A Square Meal: A Culinary History of the Great Depression
James Beard Foundation Book Award Winner
From the author of the acclaimed 97 Orchard and her husband, a culinary historian, an in-depth exploration of the greatest food crisis the nation has ever faced—the Great Depression—and how it transformed America’s culinary culture.
The decade-long Great Depression, a period of shifts in the country’s political and social landscape, forever changed the wayculture.The ...more
I was not disappointed. A Square Meal chronicles American diets in the early 20th century, tells the history of hoboes in America (and the important differences between hoboes and tramps and bums), touches on the popularization of canned and frozen foods, ...more
This is not a bad book, but it is not a good book. After being a little all over the place, it ends very abruptly. Does not sufficiently discuss the history of the food theories that lead to the Depression menus and comes off as very surface-level. Though the writing was engaging enough, I could not shake the feeling that this book was using the 1930s to comment on today more than anything else.
I went into this seeking a culinary ta ...more
"Food, like language, is always in motion, propelled by the same events that fill our history books" (189).
This work of non-fiction covers the culinary habits of a nation in the wake of World War I and through the Great Depression. Before the depression, America had an abundance of food, although rural and urban areas had very different habits concerning meals. Yet the economic downturn left many malnourished and starving. Fo ...more
As a mix of recipes, songs, photos, oral history, scholarship, science, nutrition, and American history, it is totally fascinating.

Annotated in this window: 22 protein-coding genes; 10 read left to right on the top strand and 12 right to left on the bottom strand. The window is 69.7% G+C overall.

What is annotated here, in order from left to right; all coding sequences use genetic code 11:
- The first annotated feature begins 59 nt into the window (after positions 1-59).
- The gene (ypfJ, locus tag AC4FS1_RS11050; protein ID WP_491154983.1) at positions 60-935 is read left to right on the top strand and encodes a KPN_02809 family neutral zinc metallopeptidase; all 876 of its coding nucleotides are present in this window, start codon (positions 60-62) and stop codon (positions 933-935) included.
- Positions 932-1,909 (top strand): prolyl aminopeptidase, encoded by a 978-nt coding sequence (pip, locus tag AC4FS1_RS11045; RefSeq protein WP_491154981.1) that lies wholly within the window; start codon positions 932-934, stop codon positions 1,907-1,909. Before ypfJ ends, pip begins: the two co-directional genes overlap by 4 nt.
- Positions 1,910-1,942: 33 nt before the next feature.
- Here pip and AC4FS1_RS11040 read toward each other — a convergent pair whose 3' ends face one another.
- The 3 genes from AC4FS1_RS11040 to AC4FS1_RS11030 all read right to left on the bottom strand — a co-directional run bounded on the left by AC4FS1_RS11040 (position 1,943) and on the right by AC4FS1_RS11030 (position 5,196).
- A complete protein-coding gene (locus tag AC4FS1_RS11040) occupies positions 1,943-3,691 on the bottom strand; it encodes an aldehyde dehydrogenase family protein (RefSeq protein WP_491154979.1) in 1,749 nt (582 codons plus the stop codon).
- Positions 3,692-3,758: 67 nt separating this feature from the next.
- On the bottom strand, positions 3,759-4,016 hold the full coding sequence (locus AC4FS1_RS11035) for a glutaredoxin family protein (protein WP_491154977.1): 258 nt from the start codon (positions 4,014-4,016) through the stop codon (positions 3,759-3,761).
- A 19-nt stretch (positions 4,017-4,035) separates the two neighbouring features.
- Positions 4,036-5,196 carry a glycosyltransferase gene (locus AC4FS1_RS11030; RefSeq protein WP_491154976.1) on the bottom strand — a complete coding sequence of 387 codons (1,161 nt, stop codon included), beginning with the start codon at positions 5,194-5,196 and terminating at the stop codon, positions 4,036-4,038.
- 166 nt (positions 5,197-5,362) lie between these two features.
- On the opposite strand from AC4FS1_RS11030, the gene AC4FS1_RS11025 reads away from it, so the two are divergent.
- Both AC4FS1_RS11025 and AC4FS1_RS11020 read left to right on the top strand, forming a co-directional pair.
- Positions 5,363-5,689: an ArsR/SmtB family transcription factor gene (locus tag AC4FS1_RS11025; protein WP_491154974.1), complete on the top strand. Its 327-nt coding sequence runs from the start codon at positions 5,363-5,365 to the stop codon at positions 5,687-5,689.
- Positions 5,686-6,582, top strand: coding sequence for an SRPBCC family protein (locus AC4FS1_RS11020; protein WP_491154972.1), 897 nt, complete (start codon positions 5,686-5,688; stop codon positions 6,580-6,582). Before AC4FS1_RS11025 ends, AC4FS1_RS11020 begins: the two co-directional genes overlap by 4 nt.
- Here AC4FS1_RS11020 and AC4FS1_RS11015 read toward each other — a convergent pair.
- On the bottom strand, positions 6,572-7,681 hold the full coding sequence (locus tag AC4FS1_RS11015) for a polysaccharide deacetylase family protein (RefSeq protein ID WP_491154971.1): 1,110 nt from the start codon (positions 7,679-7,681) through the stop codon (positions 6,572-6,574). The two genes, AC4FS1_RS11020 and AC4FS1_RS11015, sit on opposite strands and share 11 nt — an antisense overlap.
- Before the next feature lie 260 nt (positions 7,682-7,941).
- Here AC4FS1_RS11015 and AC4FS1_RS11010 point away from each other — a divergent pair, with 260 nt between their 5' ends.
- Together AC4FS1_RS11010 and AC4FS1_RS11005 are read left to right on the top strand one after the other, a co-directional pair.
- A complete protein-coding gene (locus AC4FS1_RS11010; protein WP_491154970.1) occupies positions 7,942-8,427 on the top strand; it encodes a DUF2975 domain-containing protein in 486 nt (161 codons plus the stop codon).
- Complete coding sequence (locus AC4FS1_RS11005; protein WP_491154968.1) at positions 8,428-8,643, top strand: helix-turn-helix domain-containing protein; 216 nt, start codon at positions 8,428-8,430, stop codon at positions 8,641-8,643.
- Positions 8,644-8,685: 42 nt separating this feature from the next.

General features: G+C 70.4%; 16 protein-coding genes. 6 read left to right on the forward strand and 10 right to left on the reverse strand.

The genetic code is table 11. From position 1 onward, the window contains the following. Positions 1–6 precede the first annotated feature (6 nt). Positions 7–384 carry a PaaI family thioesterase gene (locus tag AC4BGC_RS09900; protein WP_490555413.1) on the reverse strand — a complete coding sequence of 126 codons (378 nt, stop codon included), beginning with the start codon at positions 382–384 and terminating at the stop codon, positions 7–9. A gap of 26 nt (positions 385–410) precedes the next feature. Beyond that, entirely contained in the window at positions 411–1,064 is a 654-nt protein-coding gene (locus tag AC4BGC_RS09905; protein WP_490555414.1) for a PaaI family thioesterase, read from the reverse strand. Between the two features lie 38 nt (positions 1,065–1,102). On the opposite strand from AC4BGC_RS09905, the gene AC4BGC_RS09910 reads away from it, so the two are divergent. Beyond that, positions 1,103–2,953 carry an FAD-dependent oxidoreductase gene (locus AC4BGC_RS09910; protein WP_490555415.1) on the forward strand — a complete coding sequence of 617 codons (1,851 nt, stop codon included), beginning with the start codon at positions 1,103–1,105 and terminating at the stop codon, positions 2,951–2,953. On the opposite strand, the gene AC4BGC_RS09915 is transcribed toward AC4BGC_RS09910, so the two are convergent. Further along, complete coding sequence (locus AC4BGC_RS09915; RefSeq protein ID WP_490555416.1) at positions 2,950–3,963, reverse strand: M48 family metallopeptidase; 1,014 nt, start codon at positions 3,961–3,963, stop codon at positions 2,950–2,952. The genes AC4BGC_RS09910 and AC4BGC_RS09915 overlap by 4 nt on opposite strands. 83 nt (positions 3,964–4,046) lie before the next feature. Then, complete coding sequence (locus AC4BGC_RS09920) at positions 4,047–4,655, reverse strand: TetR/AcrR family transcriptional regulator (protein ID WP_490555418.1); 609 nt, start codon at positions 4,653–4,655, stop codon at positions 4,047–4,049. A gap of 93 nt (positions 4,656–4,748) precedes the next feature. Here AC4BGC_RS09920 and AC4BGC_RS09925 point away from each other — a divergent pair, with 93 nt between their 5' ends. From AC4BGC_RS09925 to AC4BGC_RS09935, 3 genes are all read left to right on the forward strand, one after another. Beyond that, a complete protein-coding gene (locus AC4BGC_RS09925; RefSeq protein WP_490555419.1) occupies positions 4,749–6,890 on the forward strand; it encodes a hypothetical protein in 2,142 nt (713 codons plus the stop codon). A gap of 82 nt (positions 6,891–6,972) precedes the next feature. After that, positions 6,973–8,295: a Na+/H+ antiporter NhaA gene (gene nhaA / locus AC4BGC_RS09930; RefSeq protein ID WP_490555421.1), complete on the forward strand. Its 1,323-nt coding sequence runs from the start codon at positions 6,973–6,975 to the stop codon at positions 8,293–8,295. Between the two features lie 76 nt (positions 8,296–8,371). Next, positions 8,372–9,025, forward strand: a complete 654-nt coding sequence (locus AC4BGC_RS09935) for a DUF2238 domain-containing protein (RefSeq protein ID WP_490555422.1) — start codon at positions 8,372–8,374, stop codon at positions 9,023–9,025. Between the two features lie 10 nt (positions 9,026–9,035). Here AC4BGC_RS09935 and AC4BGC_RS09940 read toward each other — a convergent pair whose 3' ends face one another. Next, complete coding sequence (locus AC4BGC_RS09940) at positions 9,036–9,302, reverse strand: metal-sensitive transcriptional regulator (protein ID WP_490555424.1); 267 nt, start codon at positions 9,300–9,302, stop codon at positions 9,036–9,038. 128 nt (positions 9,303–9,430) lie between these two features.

After the Depression hits, we learn about programs that formed before, and as part of, the New Deal, like the Federal Emergency Relief Administration (FERA), the school lunch program, and the Food Stamp Plan, as well as the beginning of industry and consumer culture, as the Good Housekeeping Seal of Ap ...more
This book doesn't only explore what kind of food pe ...more
What this book really is is a history of American cuisine from World War I through the Great Depression, as well as a look at the attitudes of Amer ...more
If anyone needed a historical reason for not donating to the American Red Cross this week, this book will give you plenty. And hopefully make you re-think everything you thought you knew about the Roosevelt administration. But you probably already knew what a loser Hoover wa ...more
It's really not until the scope of the era is right up in your face that you KNOW know. For those of you not fortunate enough to have had parents/grandparents around from the Greatest Generation/Silent Generation, Ziegelman's book is the remedy, providing a comprehensive guide that covers subjects ranging from "public policy to hobo lore" (ix).
In fact, the relationship between policy and actual life is scarier than you imagine. The H ...more
'A Square Meal' purported to look at the eating habits of people in the US and how they especially changed by the Great Depression. How the economics changed, how people ha ...more
“A Square Meal: a culinary history of the Great Depression,” by Jane Ziegelman and Andrew Coe (Harper, 2016). It is more than that. Because the authors need to create the context in which to understand the Depression, they have to describe the history of food in the US, at least from the Civil War era onward. Farm women’s main occupation was preparing the daily meals. Most of the US was rural and farmland, and the great majority of people ate what they produced. Farm meals tended to be huge, bec ...more
When I think of the Depression, I often envision so-called "bread lines" and the hard times of The Grapes of Wrath, but the idea of this book intrigued me - how did this period of extreme want affect the food and eating culture of my country?
Turns out, it affected it a lot. This book is really two major things: the progression and preparation of the food itself, what it consisted of, how people made do with very limited ingredient choices, how was food preserved ...more
This is a fairly well written and researched approach to Depression history. People carry their history in their food and as attitudes change so do recipes. This book addresses a particularly evolutionary time in American history through this lens. I'm looking forward to more along this line.
Her writing on food has appeared in numerous publications. She lives in Brooklyn, New York.